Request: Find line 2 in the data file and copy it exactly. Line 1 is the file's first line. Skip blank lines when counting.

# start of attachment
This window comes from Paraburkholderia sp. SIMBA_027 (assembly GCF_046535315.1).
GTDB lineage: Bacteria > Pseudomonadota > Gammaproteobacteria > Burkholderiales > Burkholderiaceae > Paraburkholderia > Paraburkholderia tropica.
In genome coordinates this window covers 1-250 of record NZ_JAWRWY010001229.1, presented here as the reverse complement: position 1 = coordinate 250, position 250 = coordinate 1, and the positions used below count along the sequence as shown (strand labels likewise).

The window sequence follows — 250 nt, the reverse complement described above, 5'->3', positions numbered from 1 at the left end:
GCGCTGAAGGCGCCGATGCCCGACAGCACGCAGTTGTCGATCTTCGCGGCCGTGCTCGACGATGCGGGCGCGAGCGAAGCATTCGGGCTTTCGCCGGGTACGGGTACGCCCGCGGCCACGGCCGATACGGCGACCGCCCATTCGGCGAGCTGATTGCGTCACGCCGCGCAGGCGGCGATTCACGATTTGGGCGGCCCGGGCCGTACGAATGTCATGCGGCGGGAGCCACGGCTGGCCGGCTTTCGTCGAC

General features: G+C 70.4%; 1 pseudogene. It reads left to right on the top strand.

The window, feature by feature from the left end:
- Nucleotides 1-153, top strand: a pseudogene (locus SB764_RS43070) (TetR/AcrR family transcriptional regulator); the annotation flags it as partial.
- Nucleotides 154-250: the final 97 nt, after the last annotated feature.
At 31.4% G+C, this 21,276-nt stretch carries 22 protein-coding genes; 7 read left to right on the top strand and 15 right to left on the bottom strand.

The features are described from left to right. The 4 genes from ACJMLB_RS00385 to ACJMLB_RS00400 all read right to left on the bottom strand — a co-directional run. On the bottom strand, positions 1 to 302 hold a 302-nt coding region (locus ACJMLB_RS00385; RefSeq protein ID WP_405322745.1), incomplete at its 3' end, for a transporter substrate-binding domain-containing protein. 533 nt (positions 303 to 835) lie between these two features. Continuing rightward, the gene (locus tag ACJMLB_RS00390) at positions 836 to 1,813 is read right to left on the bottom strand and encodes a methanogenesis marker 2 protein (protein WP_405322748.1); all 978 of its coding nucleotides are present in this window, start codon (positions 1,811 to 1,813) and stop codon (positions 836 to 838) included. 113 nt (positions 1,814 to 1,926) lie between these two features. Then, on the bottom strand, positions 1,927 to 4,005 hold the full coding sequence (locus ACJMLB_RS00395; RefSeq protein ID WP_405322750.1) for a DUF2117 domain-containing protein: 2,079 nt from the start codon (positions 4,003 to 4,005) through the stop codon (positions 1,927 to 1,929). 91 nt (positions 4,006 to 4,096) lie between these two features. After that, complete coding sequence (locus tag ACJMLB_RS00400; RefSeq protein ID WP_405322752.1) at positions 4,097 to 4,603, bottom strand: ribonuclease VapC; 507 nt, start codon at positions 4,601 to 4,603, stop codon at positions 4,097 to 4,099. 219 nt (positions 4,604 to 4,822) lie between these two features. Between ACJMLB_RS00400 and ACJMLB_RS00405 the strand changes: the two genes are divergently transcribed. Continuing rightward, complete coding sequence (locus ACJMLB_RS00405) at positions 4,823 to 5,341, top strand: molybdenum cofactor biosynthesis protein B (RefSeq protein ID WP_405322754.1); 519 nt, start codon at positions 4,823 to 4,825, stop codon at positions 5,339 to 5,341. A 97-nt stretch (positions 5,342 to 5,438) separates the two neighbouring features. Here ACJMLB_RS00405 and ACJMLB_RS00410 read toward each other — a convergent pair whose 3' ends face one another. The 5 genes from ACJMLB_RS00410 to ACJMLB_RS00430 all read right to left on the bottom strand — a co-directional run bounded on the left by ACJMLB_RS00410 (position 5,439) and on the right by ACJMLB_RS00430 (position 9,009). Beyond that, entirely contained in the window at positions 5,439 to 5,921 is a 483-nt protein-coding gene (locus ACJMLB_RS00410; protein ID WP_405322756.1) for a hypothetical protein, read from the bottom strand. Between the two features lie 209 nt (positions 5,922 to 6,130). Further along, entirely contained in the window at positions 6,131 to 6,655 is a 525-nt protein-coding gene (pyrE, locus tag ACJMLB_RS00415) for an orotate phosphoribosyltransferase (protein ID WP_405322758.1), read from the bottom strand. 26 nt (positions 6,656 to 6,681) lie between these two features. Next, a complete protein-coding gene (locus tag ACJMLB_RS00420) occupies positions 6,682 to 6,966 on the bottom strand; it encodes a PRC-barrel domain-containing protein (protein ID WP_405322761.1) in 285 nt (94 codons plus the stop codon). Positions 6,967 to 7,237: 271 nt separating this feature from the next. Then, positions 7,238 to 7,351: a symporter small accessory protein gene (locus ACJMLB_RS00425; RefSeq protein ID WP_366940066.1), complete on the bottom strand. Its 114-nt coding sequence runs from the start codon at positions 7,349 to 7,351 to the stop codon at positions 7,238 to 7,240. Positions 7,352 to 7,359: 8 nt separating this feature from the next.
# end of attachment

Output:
GTDB lineage: Bacteria > Pseudomonadota > Gammaproteobacteria > Burkholderiales > Burkholderiaceae > Paraburkholderia > Paraburkholderia tropica.